Poor sleep is tied to a higher risk of mental decline in older men, according to a new study. The study included more than 2,800 men, average age 76, in six locations across the United States. Sleep data was collected from the men through a wrist device for an average of five nights, and participants underwent tests to assess their attention and executive function.
Executive function includes planning, making decisions, correcting errors, troubleshooting and abstract thinking.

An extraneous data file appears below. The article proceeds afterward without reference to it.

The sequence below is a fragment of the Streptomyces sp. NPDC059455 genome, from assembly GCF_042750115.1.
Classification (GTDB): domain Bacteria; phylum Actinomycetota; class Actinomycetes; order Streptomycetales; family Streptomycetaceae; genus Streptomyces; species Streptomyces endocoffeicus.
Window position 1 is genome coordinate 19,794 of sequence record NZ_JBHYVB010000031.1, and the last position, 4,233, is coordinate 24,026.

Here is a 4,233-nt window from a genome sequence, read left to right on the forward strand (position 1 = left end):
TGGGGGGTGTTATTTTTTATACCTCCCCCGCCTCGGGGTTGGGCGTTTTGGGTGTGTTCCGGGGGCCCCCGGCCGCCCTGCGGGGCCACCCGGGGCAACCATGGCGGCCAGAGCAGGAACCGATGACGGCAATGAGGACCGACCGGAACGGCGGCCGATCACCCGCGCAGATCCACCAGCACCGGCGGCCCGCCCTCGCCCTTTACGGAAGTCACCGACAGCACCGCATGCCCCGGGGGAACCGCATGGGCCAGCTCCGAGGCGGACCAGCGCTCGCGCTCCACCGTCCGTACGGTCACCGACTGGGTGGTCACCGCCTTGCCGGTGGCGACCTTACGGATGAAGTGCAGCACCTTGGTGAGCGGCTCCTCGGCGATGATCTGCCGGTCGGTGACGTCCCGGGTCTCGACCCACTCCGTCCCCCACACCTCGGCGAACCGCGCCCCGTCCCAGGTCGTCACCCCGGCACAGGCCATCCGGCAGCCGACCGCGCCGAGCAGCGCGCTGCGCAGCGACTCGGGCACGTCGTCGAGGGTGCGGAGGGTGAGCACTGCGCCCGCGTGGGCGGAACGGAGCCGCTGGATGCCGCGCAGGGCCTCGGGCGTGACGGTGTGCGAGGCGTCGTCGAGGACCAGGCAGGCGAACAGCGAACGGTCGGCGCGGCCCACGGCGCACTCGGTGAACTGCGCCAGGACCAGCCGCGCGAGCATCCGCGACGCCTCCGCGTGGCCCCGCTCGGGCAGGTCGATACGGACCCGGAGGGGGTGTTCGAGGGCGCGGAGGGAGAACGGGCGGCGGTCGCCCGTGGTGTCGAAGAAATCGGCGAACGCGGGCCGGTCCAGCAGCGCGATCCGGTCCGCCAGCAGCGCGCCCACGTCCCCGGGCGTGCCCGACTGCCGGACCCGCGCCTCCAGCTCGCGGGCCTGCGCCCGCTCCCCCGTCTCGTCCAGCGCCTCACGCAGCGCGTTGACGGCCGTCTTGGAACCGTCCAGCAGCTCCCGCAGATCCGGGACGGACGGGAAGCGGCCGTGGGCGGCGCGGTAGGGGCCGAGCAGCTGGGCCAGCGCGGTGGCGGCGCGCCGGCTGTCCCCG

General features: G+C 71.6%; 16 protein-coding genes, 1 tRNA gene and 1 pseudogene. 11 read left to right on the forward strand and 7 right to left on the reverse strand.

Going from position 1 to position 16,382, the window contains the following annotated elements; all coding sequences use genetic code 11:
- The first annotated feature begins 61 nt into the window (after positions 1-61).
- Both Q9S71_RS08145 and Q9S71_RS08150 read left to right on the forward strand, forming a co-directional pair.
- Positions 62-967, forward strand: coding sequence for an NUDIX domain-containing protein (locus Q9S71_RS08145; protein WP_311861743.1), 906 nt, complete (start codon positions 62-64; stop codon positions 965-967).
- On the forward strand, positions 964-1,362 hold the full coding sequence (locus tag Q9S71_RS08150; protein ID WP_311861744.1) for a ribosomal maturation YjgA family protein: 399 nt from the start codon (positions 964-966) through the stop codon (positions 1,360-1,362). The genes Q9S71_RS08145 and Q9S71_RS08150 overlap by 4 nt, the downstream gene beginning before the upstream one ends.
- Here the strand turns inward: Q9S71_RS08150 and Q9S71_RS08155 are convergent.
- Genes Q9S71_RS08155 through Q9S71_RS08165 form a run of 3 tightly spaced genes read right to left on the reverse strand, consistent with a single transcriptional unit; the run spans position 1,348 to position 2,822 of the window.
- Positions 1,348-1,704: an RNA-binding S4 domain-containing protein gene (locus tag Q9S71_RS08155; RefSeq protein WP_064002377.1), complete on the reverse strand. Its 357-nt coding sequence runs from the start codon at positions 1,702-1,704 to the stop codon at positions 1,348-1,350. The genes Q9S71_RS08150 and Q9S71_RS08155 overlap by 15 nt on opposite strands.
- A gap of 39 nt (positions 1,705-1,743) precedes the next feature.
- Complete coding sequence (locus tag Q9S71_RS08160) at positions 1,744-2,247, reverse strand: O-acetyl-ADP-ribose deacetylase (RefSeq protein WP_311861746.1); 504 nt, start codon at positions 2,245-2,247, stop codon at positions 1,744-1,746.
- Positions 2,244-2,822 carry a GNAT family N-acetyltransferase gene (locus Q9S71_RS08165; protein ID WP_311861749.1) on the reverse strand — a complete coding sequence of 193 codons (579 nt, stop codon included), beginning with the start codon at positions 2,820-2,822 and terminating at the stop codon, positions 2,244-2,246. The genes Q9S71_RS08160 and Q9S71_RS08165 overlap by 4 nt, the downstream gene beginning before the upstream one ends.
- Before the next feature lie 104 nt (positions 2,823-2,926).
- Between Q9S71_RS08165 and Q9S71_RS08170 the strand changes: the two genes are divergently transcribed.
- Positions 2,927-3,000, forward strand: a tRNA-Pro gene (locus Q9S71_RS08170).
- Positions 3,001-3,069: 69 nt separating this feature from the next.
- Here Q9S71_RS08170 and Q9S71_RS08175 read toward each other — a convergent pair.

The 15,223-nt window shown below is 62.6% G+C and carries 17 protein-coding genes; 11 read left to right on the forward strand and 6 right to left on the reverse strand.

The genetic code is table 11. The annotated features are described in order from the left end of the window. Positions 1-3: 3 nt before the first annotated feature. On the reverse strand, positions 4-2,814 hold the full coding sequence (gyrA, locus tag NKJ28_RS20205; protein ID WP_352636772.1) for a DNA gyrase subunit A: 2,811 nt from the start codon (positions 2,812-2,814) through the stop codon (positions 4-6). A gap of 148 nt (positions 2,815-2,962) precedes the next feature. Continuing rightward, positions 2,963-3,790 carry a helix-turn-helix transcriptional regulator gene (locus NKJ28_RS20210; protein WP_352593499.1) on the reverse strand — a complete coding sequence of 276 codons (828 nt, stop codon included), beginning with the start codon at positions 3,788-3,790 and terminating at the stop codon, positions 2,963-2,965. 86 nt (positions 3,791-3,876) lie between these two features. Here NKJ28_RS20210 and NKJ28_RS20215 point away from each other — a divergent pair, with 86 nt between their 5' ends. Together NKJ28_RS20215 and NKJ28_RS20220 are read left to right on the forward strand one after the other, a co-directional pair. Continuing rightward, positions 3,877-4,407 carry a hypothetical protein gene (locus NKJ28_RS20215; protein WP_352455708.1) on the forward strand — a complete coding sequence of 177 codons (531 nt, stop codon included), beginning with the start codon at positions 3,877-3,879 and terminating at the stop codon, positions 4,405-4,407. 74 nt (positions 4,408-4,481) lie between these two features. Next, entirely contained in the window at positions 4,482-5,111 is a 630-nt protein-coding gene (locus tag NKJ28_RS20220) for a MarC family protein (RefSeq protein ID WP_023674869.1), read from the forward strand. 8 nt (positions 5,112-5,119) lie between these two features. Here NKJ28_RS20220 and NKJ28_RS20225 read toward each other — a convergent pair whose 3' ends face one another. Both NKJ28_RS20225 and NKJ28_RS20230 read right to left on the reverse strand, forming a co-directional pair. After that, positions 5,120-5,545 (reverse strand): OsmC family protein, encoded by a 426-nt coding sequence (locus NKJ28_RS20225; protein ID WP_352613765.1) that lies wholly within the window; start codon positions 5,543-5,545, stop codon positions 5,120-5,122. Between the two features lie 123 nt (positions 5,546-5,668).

The researchers found that higher levels of poor sleep quality were associated with a 40 percent to 50 percent increased risk of significant decrease in executive function, similar in degree to the effect of a five-year increase in age.
“It was the quality of sleep that predicted future cognitive decline in this study, not the quantity,” lead author Terri Blackwell, senior statistician at the California Pacific Medical Center Research Institute in San Francisco, said in a journal news release.